Saturday, August 20, 2011

Attacks In Israel, Hamas Cancels Ceasefire

Just two days ago, a "multifocal" attack took place in north Eliat, killing at least seven Israelis and injuring more than 30 (there was also an attack in the Sinai). While Hamas denied any involvement in the attack, "Israel clearly believes that the origin of these attacks is in Gaza" and retaliated by launching airstrikes into Gaza. In response to this, Hamas' armed wing, the Qassam Brigades, announced that they were ending the ceasefire with Israel (although that may not be true).

Eliat is in southern Israel, near the Sinai Desert in Egypt.

Currently, many jihadists are in the Sinai Desert and just recently Egypt launched an attack on them. This Egyptian offensive "has the backing of Hamas, the Palestinian fundamentalist organization that controls the Gaza Strip that has been trying to eradicate jihadist interlopers for years." (emphasis added) It is also supported by Israel as they don't "want security in the Sinai to collapse and provide a sanctuary for al-Qaida nor [do they] want Egyptian forces in the region in strength once again." While Egypt denied playing a role in the Eliat attack, the Israeli government still assumed that the perpetrators were from Gaza.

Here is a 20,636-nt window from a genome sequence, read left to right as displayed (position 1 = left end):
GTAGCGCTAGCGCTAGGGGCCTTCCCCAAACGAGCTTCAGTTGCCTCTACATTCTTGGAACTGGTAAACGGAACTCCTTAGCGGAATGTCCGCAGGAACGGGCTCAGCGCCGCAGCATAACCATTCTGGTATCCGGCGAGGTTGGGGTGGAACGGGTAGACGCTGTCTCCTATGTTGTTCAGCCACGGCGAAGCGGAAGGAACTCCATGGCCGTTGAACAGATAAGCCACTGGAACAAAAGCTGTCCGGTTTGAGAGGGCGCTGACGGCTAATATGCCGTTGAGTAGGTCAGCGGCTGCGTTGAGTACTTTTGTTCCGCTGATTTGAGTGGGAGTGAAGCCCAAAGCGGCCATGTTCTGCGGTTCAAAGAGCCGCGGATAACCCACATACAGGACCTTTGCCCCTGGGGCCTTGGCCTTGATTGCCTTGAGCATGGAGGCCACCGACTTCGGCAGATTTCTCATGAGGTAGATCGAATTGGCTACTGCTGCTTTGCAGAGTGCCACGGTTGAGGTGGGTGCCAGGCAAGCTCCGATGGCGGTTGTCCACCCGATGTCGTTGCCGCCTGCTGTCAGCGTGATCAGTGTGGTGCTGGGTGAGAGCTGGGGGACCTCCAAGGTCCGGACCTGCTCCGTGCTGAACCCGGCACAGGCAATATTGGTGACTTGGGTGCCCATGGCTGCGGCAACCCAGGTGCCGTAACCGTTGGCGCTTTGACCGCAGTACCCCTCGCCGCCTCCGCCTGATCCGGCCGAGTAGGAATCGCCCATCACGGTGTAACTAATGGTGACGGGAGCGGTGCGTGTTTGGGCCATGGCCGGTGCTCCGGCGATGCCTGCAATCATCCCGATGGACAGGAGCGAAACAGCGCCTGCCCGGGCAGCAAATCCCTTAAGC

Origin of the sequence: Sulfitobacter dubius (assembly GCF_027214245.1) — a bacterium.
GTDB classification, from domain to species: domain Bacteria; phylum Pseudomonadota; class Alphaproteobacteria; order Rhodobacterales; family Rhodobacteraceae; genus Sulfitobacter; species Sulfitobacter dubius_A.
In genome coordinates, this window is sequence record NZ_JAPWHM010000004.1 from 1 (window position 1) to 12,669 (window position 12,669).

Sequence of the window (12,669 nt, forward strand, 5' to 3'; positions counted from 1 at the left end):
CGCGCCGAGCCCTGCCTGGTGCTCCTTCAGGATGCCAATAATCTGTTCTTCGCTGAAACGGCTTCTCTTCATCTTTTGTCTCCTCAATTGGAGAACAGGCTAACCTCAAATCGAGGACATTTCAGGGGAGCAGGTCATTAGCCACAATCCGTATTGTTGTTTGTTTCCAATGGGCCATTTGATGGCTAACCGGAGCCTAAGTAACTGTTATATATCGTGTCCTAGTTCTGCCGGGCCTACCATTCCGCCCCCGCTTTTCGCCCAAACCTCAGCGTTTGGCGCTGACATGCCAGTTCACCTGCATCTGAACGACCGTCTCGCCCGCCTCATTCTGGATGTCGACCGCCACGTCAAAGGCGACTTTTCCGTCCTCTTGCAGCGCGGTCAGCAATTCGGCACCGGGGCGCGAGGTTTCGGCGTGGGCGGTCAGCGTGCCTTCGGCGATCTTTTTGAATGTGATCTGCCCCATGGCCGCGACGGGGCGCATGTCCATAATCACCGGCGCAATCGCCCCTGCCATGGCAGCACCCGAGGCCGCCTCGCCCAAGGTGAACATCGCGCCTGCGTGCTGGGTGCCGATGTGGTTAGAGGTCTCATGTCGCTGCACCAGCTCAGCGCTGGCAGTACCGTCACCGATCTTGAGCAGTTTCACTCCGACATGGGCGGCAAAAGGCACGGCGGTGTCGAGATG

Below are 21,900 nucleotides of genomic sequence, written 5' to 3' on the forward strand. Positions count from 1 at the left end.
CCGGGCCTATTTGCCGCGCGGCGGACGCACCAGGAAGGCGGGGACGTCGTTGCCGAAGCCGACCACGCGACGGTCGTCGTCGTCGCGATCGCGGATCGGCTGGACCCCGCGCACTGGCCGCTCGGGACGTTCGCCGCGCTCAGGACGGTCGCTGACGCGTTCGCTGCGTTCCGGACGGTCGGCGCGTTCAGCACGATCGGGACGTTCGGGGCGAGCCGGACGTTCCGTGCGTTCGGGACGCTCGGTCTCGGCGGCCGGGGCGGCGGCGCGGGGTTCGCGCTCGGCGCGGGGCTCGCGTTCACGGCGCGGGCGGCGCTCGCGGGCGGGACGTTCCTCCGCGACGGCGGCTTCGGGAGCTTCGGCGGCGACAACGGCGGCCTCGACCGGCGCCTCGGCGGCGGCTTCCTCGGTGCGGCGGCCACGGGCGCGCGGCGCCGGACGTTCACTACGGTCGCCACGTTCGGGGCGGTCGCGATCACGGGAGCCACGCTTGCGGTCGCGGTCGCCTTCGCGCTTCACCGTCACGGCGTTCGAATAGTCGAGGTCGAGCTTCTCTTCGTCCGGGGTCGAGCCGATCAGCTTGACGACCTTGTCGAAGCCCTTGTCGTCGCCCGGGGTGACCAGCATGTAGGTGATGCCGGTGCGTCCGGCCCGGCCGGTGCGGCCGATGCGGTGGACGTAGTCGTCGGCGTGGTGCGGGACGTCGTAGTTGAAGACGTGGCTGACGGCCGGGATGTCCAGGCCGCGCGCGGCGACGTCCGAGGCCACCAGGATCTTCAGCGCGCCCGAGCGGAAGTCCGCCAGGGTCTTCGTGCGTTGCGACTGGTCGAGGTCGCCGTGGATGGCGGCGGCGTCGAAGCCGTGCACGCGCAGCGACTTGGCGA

This is a major problem for everyone involved, but especially the Palestinians. It seemed that Israel was too quick to assume that Hamas was involved, as they hold Hamas responsible for any attacks that take place from Gaza. The Deputy Prime Minister of Israel, Avigdor Lieberman, believes that the Palestinian Authority is to blame for the attacks in Eliat. 

Today, Hamas has launched several rockets into Israel. This is a serious problem as they are only verifying the questionable ceasefire cancellation and giving Israel an excuse to engage in even more bombings of the Gaza Strip. Also, it allows the Israeli government to invoke nationalism, thus sweeping Israel's recent social unrest under the rug. In a broader context, it also could potentially put the Palestinian UN statehood bid at risk because it allows the US and Israel to say that the reconciliation and unification of the Gazan and West Bank governments have failed and that Israel cannot live by a neighbor who threatens its security.

While there have been moves to restore the ceasefire, Hamas needs to show restraint in this situation, not only for themselves, but for the future Palestinian state.

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